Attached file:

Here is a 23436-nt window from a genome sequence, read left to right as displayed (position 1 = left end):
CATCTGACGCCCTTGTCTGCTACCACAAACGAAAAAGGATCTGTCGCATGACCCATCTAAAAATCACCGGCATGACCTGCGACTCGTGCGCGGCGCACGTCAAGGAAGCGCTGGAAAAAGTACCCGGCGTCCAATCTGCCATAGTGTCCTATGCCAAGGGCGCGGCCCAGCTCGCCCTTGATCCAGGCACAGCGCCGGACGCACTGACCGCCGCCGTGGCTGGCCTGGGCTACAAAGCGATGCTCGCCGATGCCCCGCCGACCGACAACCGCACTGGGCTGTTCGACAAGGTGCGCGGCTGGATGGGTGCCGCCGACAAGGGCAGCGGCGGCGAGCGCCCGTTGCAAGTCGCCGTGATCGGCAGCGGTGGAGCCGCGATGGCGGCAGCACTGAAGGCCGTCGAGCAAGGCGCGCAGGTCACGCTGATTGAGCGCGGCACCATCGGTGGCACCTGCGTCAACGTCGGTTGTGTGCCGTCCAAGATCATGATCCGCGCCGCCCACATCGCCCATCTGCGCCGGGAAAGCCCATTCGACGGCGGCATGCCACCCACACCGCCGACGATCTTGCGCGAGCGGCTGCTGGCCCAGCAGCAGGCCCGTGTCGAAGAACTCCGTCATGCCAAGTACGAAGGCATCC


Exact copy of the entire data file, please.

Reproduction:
Here is a 23436-nt window from a genome sequence, read left to right as displayed (position 1 = left end):
CATCTGACGCCCTTGTCTGCTACCACAAACGAAAAAGGATCTGTCGCATGACCCATCTAAAAATCACCGGCATGACCTGCGACTCGTGCGCGGCGCACGTCAAGGAAGCGCTGGAAAAAGTACCCGGCGTCCAATCTGCCATAGTGTCCTATGCCAAGGGCGCGGCCCAGCTCGCCCTTGATCCAGGCACAGCGCCGGACGCACTGACCGCCGCCGTGGCTGGCCTGGGCTACAAAGCGATGCTCGCCGATGCCCCGCCGACCGACAACCGCACTGGGCTGTTCGACAAGGTGCGCGGCTGGATGGGTGCCGCCGACAAGGGCAGCGGCGGCGAGCGCCCGTTGCAAGTCGCCGTGATCGGCAGCGGTGGAGCCGCGATGGCGGCAGCACTGAAGGCCGTCGAGCAAGGCGCGCAGGTCACGCTGATTGAGCGCGGCACCATCGGTGGCACCTGCGTCAACGTCGGTTGTGTGCCGTCCAAGATCATGATCCGCGCCGCCCACATCGCCCATCTGCGCCGGGAAAGCCCATTCGACGGCGGCATGCCACCCACACCGCCGACGATCTTGCGCGAGCGGCTGCTGGCCCAGCAGCAGGCCCGTGTCGAAGAACTCCGTCATGCCAAGTACGAAGGCATCC